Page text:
Yeah, I'm not sure what is surprising about that result. Kids like to play. Some times they get hurt doing so. Insofar as removing all rules I have some doubts, though it's more just what is left unsaid. Some rules are there to keep kids from abusing other kids (not that they don't still do that). Not enough detail is stated for me to assume anything though. Seems to me that kids started playing with what was around them (not surprising) and then ended up having fun (not surprising) but also made some mistakes (not surprising).
I had lots of injuries from play, but not at school. I do recall some one a little older than me telling a story about their elementary school (or some kind of thing camp maybe) where the kids were allowed to actually pry nails out of a tree stump with a hammer.
So many things here jump out at me. For one, learning how to actually do that is probably good for kids. At the same time my friend also said one kid just didn't get the idea and kept yanking only to finally jerk the nail out with so much force he ended up smacking another kid with the hammer (obviously a very different era). The general consensus was that the kid pulling on the nail was being obnoxious though rather than that some one should be sued.
My take was that something like that should probably be more supervised. Not all kids have innate mechanical skills or ability to anticipate things like that. But these days you couldn't even have something like that taught without drama. Seems like there has to be a balance between "who cares, let them do whatever" and "padded cell."
I was pretty scared of EVERYTHING as a kid, but I remember one of my favorite games (which was actually stupidly dangerous) was one we'd do when Girl Scouts got out (would have been on the church playground rather than at our school) as we waited for parents to get us. We'd get in an actual barrel one by one and take turns pushing each other down a slight hill in it. We actually had one of those safe padded playgrounds around. My childhood was full of those. But nothing soft and painted in primary colors could compare to the thrill of losing all sense of orientation and feeling the bizarre effects of physics. Not to mention the adrenaline rush, and the sense of pride one had upon emerging from the barrel alive... especially after that sick "OH GOD NO WHAT HAVE I DONE" moment when you first got in.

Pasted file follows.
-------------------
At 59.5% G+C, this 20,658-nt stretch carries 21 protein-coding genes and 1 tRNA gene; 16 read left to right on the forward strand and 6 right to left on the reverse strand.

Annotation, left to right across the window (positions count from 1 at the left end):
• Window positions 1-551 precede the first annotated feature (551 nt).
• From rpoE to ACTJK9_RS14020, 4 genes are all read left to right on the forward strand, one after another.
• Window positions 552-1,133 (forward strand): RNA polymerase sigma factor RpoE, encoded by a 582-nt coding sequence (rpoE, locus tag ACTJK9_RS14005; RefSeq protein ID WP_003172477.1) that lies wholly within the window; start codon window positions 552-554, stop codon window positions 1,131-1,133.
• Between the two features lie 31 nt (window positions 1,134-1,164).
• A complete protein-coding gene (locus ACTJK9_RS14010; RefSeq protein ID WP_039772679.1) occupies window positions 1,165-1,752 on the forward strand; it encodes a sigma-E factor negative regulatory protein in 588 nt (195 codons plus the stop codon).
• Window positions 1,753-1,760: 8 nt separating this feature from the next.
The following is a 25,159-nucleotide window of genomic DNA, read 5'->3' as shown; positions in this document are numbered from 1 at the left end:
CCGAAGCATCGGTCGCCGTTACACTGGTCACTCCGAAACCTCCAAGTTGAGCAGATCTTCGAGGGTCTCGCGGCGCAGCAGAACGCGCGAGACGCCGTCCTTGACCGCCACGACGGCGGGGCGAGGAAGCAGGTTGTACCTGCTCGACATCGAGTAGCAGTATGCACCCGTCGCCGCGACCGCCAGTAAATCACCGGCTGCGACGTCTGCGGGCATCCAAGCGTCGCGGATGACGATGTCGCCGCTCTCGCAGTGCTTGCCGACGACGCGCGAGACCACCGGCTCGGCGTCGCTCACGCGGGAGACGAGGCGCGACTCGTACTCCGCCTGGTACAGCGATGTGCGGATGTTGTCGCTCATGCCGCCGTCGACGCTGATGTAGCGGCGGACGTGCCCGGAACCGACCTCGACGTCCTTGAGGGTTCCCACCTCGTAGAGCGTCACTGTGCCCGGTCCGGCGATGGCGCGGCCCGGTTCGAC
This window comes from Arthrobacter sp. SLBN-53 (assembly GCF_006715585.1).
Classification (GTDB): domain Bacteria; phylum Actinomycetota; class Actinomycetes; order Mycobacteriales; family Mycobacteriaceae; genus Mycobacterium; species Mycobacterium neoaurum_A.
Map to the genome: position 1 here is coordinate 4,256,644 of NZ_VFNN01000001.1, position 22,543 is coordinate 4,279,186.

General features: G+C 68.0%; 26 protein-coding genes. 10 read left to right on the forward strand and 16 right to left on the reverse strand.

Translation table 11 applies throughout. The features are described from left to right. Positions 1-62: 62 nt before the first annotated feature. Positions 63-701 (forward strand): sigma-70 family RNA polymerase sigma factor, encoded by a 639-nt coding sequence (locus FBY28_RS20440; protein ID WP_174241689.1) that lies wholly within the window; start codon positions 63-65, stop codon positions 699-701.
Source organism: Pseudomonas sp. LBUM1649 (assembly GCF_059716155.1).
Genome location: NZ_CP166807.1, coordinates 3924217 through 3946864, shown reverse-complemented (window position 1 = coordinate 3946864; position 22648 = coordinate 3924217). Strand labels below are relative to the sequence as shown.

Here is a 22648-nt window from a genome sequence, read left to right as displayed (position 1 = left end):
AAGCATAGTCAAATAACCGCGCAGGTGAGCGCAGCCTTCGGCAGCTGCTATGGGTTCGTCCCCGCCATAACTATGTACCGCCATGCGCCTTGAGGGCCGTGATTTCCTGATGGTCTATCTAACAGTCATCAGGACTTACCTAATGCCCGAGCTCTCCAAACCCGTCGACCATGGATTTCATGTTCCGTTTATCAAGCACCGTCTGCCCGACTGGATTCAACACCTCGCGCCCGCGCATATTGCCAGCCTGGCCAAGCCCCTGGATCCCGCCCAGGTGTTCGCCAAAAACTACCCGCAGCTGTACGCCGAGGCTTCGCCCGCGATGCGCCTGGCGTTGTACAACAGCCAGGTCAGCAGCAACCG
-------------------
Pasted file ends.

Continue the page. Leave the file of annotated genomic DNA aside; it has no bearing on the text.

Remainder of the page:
I know some one with kids now who was super upset because their child slipped on some ice in front of the school and fell down. No injuries. The kid was more embarrassed by the way their parent reacted than anything. I try to empathize since I don't have kids. I know it must be terrifying because there's always that tiny chance something really awful could happen. But your kid doesn't want to feel that afraid all of the time!